Wednesday, November 14, 2012


I lived alone for the three years I was in graduate school. My apartment was perfect for me, though the complex had its quirks. 

(I just searched and searched to find I've never properly written about Little Bosnia in Syracuse. Remind me to change that one day.)

It was the only time in my life that I lived with a gas stove-top. At first it scared me, although I'd be thrilled to have one now.

Most of the units were filled with refugee families who had been relocated to central New York via the Red Cross, but at just a mile south of campus, there were scattered graduate students here and there. They were mostly Asian. For the first year, I was the only English-speaker in my building. 

Right before the beginning of the second year, the unit across the hall from me turned over. Another graduate student moved in, a soft-spoken guy named Jesse. We waved friendly hellos but he was new and I was accustomed to living in my head without conversation.

One evening Jesse knocked on my door. He had made too much food. It was a habit, he said. He was hesitant even as he spoke. Did I want to come over?

He was nervous and it's not for what you're thinking. It was the end of the day and he had gotten comfortable in his home look. It was the first time I had seen it. His make-up was dramatic and beautiful. His heels were taller than I could walk in; his dress, adorable. I smiled. In a flurry of words he explained he felt compelled to act masculine in his male-dominated field of study, but this was how he felt himself. He was exploring surgery after graduation. He made a charming woman.

Jesse would knock maybe once a week. He loved to feed me, to nurture. He was Latino but had grown up over a Chinese take-out. He had this insert he fitted into the heating element on his stove to hold a wok. He taught me how to make stir-fry as his neighbors had taught him.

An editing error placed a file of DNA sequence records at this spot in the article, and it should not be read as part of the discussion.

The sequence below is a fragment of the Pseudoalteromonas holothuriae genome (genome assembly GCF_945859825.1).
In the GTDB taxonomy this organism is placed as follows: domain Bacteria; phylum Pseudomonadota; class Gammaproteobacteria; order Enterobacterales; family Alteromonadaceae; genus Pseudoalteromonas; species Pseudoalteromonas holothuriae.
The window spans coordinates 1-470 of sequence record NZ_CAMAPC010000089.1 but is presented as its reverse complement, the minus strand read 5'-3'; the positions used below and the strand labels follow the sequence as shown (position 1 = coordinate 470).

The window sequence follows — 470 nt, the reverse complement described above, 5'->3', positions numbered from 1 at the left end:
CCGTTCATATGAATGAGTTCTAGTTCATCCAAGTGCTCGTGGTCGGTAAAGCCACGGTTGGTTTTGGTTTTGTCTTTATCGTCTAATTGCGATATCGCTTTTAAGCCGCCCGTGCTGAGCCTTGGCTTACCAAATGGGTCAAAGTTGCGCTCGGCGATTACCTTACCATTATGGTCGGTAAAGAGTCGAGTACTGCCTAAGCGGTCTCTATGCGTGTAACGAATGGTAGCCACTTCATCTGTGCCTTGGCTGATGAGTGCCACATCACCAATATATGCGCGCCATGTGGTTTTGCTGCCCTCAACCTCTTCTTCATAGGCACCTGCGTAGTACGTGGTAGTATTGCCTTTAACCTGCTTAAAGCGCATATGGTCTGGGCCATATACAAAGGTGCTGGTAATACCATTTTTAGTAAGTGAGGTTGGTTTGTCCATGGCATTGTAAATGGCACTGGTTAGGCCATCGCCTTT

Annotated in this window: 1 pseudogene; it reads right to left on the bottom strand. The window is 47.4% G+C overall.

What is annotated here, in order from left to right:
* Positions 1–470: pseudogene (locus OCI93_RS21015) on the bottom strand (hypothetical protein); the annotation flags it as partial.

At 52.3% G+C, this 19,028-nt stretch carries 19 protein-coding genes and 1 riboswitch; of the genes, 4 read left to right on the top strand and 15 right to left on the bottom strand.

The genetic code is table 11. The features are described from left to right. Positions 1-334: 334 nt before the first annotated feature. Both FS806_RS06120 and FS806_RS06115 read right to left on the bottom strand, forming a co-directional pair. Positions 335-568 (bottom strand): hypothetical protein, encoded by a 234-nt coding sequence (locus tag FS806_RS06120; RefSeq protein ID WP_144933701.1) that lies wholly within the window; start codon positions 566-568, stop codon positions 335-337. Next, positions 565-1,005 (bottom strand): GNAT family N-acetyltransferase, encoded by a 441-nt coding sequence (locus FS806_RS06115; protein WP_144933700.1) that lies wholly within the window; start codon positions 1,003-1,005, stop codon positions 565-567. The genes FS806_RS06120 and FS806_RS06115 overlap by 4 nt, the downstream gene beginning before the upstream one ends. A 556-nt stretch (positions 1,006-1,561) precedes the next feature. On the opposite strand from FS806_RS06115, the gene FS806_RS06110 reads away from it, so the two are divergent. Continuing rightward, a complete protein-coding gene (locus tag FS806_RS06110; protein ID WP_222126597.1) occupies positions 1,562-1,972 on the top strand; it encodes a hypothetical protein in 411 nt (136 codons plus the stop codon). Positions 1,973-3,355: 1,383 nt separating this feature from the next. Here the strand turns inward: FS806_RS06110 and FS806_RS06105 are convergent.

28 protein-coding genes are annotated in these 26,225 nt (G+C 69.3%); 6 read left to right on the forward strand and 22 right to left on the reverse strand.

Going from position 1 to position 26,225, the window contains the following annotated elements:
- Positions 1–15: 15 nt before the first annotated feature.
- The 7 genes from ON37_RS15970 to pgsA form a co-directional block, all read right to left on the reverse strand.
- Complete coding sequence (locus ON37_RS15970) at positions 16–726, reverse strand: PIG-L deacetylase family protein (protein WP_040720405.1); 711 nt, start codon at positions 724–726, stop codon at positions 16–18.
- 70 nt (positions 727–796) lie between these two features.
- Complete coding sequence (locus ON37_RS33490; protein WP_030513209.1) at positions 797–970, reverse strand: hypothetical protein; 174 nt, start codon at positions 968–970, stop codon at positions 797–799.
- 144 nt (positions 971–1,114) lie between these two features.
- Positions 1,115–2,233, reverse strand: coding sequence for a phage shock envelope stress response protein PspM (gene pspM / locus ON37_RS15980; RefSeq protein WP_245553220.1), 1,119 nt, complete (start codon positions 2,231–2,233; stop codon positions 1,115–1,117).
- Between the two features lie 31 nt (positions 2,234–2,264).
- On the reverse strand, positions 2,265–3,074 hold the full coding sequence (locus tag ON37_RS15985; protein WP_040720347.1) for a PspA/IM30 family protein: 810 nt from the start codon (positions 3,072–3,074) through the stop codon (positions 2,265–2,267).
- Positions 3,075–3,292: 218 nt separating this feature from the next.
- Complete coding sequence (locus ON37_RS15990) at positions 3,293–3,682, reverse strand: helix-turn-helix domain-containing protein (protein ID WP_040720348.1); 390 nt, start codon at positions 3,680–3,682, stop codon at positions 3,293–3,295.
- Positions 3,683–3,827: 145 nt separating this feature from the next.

When we cooked in my kitchen I used a spatula, tongs. I made a mess. When we cooked in his he used just long chopsticks in his wok. His movements were precise, dextrous, elegant. I needed the security of more than skinny sticks. 

Jesse taught me how to cook with chopsticks, how to eat with chopsticks (and how to pluck my eyebrows).

At the end of the school year I closed up my apartment because I'd be moving down to Manhattan for three months. I stopped by to say, "see you in August!" We hugged. He patted me on the ass and wished me an adventurous summer. 

When I got back the week before classes started, I knocked on Jesse's door. A Bosnian grandmother with a  baby on her hip opened the door. Jesse was gone.

Sometimes I set the table with chopsticks. My kids like to use them for the most American of foods, like chicken nuggets and hot dogs. I show them how to work the upper stick, how to fix the lower one in the folds of their thumbs. They giggle. They like the sport of it. They don't know that chopsticks remind me of a gentle friend, suddenly come and suddenly gone.


This post was inpsired by our book club selection:

Headmaster Percivial Chen is a proud Chinese born man who runs an English language school during the cusp of the Vietnam War. In his refusal to accept his adopted country's turbulent times, his gamble becomes a life changer. Join From Left to Write on November 15 as we discuss The Headmaster's Wager. As a member, I received a copy of the book for review purposes.

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